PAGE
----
The Australian dollar took another hefty hit overnight, falling to a fresh six-year low as Fed chair Janet Yellen signalled the US central bank could lift interest rates as early as September.
Adding to pressure for commodity currencies, Canada cut its benchmark interest rate for the second time this year to shield the country’s economy from the impact of a dive in the oil price hurt.
The Canadian rate cut, which took the market a bit by surprise as it was seen as only a 50-50 chance,
The Aussie tumbled in the wake of the Loonie’s fall, and later extended its drop when Ms Yellen in a parliamentary testimony reinforced market expectations for a US interest rate hike, possibly as soon as September.
The Aussie fell as low as 73.54 US cents overnight, a level it hasn’t traded at since May 2009, before recovering slightly to fetch 73.79 US cents in early trade on Thursday.
The Federal Reserve chair told Congress that the Fed remains poised to raise interest rates this year, as labour markets were steadily improving, while turmoil in Greece or Chinese equity markets was unlikely to knock the US economy off track.
Canada’s rate cut overnight was the second to the central bank’s benchmark interest rate this year.
Canada’s rate cut overnight was the second to the central bank’s benchmark interest rate this year. Photo: Reuters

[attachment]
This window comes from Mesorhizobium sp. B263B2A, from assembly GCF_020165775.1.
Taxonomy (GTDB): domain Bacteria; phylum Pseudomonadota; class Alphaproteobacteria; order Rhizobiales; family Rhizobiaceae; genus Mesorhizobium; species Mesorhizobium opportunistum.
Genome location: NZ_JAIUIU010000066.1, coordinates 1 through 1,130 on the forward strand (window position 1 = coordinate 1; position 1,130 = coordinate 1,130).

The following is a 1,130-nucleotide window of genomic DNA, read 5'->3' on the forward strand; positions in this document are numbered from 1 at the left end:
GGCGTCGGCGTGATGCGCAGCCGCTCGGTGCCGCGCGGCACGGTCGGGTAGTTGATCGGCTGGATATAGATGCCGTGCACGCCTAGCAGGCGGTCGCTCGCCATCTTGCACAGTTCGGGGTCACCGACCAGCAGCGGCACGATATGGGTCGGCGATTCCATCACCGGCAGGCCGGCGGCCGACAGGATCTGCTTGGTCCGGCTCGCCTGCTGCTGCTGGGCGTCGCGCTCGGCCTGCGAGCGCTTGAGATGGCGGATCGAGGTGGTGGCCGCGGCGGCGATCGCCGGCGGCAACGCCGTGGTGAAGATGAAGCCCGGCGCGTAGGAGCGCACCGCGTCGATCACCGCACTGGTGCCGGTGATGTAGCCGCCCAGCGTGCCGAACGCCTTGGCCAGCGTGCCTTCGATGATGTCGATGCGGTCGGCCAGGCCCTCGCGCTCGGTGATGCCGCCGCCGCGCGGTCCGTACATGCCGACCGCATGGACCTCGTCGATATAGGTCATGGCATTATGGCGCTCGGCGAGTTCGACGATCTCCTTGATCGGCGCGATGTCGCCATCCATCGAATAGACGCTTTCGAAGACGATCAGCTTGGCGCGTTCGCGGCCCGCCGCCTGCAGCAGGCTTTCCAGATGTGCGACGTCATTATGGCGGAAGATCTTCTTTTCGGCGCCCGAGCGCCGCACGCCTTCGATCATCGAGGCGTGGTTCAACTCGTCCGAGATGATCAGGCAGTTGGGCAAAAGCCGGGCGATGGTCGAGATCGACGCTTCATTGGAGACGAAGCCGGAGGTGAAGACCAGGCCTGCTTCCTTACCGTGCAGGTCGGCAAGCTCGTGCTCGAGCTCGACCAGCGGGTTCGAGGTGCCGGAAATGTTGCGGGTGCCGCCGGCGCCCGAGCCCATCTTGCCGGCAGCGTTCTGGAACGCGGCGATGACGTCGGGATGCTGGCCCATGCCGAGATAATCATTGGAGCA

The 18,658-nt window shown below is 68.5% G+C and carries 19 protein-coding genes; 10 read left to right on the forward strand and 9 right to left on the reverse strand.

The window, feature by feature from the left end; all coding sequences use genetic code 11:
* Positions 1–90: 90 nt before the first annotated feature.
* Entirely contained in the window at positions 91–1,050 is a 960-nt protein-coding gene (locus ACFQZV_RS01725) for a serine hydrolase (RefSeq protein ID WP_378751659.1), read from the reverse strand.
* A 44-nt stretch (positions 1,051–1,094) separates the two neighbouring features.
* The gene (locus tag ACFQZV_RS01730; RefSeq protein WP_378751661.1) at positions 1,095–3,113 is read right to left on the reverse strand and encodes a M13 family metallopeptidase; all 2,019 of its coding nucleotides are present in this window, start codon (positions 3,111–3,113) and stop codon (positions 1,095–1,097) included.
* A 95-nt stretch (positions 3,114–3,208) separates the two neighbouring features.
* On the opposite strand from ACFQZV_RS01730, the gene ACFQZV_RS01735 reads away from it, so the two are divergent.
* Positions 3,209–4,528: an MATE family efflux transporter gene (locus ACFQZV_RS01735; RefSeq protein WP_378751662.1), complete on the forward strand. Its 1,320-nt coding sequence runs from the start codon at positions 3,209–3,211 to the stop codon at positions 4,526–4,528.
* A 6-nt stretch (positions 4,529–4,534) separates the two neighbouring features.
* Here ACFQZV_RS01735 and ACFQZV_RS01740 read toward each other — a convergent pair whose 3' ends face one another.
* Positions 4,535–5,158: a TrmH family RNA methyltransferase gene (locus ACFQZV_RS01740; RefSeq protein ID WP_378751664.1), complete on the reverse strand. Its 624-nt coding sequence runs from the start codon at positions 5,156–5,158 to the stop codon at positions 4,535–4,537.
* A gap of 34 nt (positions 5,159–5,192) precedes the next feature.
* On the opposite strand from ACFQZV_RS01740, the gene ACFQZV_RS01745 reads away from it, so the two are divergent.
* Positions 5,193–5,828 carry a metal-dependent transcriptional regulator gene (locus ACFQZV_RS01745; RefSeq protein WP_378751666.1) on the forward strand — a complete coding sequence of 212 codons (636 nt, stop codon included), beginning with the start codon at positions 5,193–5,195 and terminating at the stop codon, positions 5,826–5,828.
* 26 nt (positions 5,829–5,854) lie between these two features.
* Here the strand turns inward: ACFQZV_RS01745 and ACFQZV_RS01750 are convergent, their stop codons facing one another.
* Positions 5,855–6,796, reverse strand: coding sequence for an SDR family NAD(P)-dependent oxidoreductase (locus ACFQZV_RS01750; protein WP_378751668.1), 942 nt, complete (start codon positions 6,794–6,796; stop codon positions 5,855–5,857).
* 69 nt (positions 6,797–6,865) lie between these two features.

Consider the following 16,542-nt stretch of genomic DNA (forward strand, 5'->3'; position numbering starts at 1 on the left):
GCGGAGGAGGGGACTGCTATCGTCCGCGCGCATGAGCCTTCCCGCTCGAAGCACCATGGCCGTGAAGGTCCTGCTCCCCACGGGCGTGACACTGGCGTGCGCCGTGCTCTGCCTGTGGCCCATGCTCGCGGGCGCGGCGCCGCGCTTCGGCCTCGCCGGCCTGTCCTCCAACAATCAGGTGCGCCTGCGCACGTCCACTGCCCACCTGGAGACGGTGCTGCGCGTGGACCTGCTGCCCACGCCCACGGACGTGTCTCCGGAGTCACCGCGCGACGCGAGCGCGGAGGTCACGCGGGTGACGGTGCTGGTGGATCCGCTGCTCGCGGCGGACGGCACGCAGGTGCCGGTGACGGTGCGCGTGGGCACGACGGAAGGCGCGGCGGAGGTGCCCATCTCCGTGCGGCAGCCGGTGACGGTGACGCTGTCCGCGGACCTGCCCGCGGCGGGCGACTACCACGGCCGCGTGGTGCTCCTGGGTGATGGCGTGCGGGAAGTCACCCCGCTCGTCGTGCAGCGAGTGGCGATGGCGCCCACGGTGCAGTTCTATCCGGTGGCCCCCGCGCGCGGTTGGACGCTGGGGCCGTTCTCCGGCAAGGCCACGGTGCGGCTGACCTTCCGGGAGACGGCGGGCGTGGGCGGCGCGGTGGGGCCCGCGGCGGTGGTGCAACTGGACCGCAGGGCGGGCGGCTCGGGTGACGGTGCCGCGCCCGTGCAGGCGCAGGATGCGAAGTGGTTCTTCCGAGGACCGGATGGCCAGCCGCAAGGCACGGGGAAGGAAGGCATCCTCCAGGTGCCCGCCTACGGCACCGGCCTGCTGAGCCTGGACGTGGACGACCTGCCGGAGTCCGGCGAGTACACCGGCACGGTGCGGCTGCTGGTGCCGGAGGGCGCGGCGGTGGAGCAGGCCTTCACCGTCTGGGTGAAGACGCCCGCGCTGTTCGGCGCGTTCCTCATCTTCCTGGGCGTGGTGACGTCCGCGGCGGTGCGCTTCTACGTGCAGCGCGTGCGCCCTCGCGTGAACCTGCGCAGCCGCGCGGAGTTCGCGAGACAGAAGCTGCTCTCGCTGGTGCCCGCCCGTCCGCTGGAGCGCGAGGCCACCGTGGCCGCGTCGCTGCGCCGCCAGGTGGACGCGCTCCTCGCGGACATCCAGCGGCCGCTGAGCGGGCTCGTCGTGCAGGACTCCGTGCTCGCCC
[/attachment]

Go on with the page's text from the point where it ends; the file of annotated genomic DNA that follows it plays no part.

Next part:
The testimony gave greenback bulls several reasons to rejoice, said BK Asset Management managing director Kathy Lien.
“Not only did Yellen confirm that rates will rise this year but it is her view that waiting too long would mean rates would have to rise at a faster pace later,” she said. “She prefers to start earlier to allow for a more gradual rate path. As a result every FOMC meeting this year including September is a live meeting at which the central bank could raise rates.”
In a further blow for commodity currencies, dairy prices plunged further in the benchmark New Zealand auction this morning, diving 10.7 per cent to $US2082, their lowest since July 2009. The Kiwi dollar was duly pummeled, dropping nearly 2 per cent to below 66 US cents, also multi-year lows.
News wise, nothing bad has happened in or to Australia since last night, yet the Aussie dollar has fallen by almost a full cent overnight, said NAB co-head of forex strategy Ray Attrill.
“In truth, it is a case of guilt by association, following a pummelling meted out to other ‘commodity currencies’, notably the Canadian dollar after the Bank of Canada cut its policy … and the NZD took a fresh hit from another very poor Global Dairy Trade auction,” he said.